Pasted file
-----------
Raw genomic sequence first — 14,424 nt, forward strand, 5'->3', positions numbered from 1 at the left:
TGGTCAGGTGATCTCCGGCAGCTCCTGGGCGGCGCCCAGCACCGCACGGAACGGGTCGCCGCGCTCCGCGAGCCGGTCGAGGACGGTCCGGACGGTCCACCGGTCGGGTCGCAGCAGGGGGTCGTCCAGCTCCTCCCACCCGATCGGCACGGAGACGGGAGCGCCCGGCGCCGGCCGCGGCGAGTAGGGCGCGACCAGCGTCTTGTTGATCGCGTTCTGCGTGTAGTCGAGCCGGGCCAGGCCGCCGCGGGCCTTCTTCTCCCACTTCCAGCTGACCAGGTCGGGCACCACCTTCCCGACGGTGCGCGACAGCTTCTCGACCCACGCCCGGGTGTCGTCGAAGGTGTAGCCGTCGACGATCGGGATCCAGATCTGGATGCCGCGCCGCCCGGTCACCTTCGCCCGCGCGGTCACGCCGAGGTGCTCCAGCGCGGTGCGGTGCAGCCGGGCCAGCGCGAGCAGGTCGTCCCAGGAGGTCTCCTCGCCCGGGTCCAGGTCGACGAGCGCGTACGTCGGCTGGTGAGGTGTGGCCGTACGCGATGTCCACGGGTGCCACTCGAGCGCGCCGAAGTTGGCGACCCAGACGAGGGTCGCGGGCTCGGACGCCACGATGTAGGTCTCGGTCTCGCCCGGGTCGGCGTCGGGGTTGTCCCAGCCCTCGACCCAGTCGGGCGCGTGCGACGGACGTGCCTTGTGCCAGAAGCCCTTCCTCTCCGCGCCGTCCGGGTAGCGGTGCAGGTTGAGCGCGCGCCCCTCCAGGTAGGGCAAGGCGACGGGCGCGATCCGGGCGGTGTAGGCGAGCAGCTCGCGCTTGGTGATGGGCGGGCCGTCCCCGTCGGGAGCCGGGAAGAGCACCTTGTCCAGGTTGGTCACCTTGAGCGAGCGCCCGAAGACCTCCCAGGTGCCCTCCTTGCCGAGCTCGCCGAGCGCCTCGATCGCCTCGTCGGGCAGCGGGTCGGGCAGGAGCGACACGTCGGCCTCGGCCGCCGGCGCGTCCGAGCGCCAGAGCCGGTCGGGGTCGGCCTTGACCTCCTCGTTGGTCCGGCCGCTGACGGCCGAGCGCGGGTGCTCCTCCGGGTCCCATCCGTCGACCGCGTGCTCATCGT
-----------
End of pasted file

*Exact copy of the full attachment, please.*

Raw genomic sequence first — 14,424 nt, forward strand, 5'->3', positions numbered from 1 at the left:
TGGTCAGGTGATCTCCGGCAGCTCCTGGGCGGCGCCCAGCACCGCACGGAACGGGTCGCCGCGCTCCGCGAGCCGGTCGAGGACGGTCCGGACGGTCCACCGGTCGGGTCGCAGCAGGGGGTCGTCCAGCTCCTCCCACCCGATCGGCACGGAGACGGGAGCGCCCGGCGCCGGCCGCGGCGAGTAGGGCGCGACCAGCGTCTTGTTGATCGCGTTCTGCGTGTAGTCGAGCCGGGCCAGGCCGCCGCGGGCCTTCTTCTCCCACTTCCAGCTGACCAGGTCGGGCACCACCTTCCCGACGGTGCGCGACAGCTTCTCGACCCACGCCCGGGTGTCGTCGAAGGTGTAGCCGTCGACGATCGGGATCCAGATCTGGATGCCGCGCCGCCCGGTCACCTTCGCCCGCGCGGTCACGCCGAGGTGCTCCAGCGCGGTGCGGTGCAGCCGGGCCAGCGCGAGCAGGTCGTCCCAGGAGGTCTCCTCGCCCGGGTCCAGGTCGACGAGCGCGTACGTCGGCTGGTGAGGTGTGGCCGTACGCGATGTCCACGGGTGCCACTCGAGCGCGCCGAAGTTGGCGACCCAGACGAGGGTCGCGGGCTCGGACGCCACGATGTAGGTCTCGGTCTCGCCCGGGTCGGCGTCGGGGTTGTCCCAGCCCTCGACCCAGTCGGGCGCGTGCGACGGACGTGCCTTGTGCCAGAAGCCCTTCCTCTCCGCGCCGTCCGGGTAGCGGTGCAGGTTGAGCGCGCGCCCCTCCAGGTAGGGCAAGGCGACGGGCGCGATCCGGGCGGTGTAGGCGAGCAGCTCGCGCTTGGTGATGGGCGGGCCGTCCCCGTCGGGAGCCGGGAAGAGCACCTTGTCCAGGTTGGTCACCTTGAGCGAGCGCCCGAAGACCTCCCAGGTGCCCTCCTTGCCGAGCTCGCCGAGCGCCTCGATCGCCTCGTCGGGCAGCGGGTCGGGCAGGAGCGACACGTCGGCCTCGGCCGCCGGCGCGTCCGAGCGCCAGAGCCGGTCGGGGTCGGCCTTGACCTCCTCGTTGGTCCGGCCGCTGACGGCCGAGCGCGGGTGCTCCTCCGGGTCCCATCCGTCGACCGCGTGCTCATCGT